A new book written by Sir Christopher Meyer, former British Ambassador to the US has opened a door on the relationship between Tony Blair and the US Administration, - both Clinton's and Bush's. However, it is on the subject of Iraq that he makes the most controversial revelations.
He claims that the Prime Minister was so "seduced" by US power that he failed to exert the pressure that was available to him on Bush who was desperate to win allies. In fact, Sir Christopher goes on to suggest that Tony Blair offered such unconditional support to Bush, that he effectively negated the influence he may have been able to exert, particularly for post-war Iraq. "We may have been the junior partner in the enterprise but the ace up our sleeve was that America did not want to go it alone. Had Britain so insisted, Iraq after Saddam might have avoided the violence that may yet prove fatal to the entire enterprise."
All this goes to support the view that Tony Blair was effectively Bush's "poodle". Sir Christopher goes on to confirm that, although Blair was denying it here, he was in favour of regime change. However, he does go on to say that Blair chose his stance from the "highest of high moral ground; but the high moral ground, and the pure white flame of unconditional support to an ally in service of an idea, have their disadvantages. They place your destiny in the hands of the ally. They fly above the tangled history of Sunni, Shia and Kurd. They discourage descent into the dull detail of tough and necessary bargaining; meat and drink to Margaret Thatcher, but, so it seemed, uncongenial to Tony Blair."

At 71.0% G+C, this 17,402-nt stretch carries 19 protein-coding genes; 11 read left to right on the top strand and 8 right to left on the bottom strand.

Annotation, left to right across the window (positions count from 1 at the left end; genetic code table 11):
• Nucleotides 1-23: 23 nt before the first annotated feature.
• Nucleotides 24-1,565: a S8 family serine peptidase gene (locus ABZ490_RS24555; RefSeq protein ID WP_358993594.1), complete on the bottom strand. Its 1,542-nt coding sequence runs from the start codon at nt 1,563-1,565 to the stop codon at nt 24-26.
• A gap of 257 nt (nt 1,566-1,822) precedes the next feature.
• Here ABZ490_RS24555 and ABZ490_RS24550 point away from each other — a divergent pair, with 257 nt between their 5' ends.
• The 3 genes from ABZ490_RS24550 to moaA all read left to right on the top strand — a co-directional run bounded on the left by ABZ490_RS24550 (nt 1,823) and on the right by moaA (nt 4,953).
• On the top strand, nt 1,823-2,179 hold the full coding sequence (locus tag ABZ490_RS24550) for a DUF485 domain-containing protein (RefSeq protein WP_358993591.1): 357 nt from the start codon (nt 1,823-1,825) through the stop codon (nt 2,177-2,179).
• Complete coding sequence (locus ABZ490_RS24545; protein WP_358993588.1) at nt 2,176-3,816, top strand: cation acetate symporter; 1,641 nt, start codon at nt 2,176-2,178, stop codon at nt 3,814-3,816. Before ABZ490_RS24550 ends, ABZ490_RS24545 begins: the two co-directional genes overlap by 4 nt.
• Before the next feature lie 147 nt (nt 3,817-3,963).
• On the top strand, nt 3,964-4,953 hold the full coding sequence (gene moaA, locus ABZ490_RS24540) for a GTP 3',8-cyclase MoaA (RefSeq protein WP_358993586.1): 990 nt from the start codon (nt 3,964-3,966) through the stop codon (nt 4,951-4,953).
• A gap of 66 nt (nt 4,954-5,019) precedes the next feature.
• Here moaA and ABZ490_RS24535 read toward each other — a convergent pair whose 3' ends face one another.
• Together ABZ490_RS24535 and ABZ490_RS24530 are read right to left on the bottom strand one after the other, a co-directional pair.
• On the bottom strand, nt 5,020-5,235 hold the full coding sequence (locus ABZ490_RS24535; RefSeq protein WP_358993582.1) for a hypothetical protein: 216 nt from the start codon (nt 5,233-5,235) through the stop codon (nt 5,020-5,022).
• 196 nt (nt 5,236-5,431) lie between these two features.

Sir Christopher also describes a picture of a prime minister taking US Presidential politics as his personal template, and a Downing Street organisation that has taken all Government power into its own hands. The former ambassador says he discovered very early that, as had been the case with Margaret Thatcher, relations with the US would be controlled by Downing Street with the Foreign Office relegated to second fiddle.
"The Foreign Office never stood a chance. America belonged to Downing Street."
Sir Christopher's memoirs are also littered with anecdotes that throw some light into the smaller corners of the Prime Minister's lifestyle. For example, on Alastair Campbell, he says: "My eternal memory of him will always be his standing over Tony Blair, on some flight or other, gesticulating forcefully while the prime minister sat meekly in his seat like a schoolboy under instruction.
One of the great strengths of British politics has always been the checks and balances over the executive, but recent landslide election results have, in the main, rendered those controls mainly redundant. Those checks have, in the main, been brought about through the blood of the common man; the Civil War, Magna Carta, Tolpuddle Martyrs and the suffragette movement, yet that can so easily count for nothing, if the control and patronage of the Government is complete enough.
One fact of interest: Sir Christopher Meyer was, himself, in favour of the war in Iraq!
And finally; the sooner we get rid of all monachastic trappings the better. Sirs, Lords and Graces should all be done away with, and everyone becomes a Mr, Mrs, Miss or Ms., - at least then we would have a legitimate Tony Blair presidency!